[The 747-8F was the launch aircraft. One that is still in production, recently got orders and as the replacement cycle hits, could get more. The 8i was second, a sort of "we're already halfway there" throw in to the ring. The 8i was an total flop.
Sorry, you have that wrong. When launched, Boeing expected the freighter to represent just 25% of sales. They saw the passenger version outselling freighters 3 to 1. You could argue they were as wrong as Airbus.
Scbriml, you can try to sell that nonsensical "Boeing were as wrong as Airbus", but, really, no one (but you) are buying your brand. Airbus completely jacked up the market forecast, and based on their internal calculations and forecasts, basically tripled-down on the A380, and planned accordingly. Boeing was far more modest, and planned accordingly (Hence doubling down on 777, going ahead with 787, and giving a mild update to the 747, as they didn't see the need to build anything bigger as the market couldn't sustain it). In fact, one could say Airbus quintupled-down, because Boeing's forecast, IN 2000, said the following:"The market for very large airplanes is small. Summing the projected requirements for 747-and-larger airplanes in all major travel markets reveals a total need for 1,010 airplanes over the next 20 years. Within this size category, about two-fifths of the requirement — or approximately 410 passenger jets — is for airplanes of the size of the 747-400. About one-quarter of the requirement is for freighters.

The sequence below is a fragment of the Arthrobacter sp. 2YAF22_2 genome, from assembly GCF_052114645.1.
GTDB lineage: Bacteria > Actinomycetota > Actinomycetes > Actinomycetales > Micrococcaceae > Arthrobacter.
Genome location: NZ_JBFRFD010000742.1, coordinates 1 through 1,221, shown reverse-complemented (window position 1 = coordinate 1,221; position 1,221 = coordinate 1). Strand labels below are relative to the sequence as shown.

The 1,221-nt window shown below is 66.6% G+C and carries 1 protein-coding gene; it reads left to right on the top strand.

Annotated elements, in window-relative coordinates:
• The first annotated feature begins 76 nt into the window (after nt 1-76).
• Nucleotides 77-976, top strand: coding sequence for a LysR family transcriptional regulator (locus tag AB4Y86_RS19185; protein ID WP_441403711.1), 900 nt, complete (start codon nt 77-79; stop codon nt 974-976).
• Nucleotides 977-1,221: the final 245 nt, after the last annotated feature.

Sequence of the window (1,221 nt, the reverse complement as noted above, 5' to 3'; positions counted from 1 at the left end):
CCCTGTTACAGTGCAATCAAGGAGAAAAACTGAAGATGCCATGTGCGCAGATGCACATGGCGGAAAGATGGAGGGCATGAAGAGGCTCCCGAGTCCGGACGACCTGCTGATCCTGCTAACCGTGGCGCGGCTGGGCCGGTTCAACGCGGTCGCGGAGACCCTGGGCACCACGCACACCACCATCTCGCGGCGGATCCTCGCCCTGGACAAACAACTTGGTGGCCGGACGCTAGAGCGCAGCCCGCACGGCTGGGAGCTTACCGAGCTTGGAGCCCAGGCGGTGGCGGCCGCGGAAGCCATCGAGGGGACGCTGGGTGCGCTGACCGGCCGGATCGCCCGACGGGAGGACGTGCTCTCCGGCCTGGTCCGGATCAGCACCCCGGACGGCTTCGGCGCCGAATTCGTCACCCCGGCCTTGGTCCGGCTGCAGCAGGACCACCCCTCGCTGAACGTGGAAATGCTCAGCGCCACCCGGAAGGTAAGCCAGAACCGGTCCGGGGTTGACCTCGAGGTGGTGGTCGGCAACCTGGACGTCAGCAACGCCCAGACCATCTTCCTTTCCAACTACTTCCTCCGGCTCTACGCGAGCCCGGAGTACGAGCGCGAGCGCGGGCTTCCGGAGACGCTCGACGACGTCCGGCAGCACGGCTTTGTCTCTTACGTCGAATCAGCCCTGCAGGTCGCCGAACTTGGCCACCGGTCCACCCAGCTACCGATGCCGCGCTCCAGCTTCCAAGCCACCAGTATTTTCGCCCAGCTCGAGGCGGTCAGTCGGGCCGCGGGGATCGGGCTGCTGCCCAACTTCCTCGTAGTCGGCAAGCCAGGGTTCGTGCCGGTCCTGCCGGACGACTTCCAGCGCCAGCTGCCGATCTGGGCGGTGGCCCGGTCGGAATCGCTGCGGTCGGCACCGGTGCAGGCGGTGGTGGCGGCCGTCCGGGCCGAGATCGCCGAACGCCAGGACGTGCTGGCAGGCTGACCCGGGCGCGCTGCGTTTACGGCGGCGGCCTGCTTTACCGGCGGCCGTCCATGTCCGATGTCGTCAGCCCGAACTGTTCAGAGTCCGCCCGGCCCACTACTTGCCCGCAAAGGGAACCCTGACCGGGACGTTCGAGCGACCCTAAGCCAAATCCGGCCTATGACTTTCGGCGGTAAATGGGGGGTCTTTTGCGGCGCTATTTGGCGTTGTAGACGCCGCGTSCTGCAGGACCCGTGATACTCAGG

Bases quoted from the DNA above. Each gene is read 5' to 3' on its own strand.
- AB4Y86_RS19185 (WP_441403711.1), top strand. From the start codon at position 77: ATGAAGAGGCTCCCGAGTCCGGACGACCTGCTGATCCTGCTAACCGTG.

The market for airplanes larger than today’s 747-400 becomes significant only during the second decade of this forecast. By the end of the forecast period, most intercontinental routes will have at least daily service, and traffic volumes will support an airplane larger than the current 747. If airport capacity constraints are more severe, airlines may employ more of these airplanes. The projected requirement for airplanes of 500 seats or greater, however, is estimated at only 330 passenger jets over the study period.
How many A380s and 747-8i are in service, again?
Airbus predicted over 1700 aircraft of VLA size, including A380 and 747.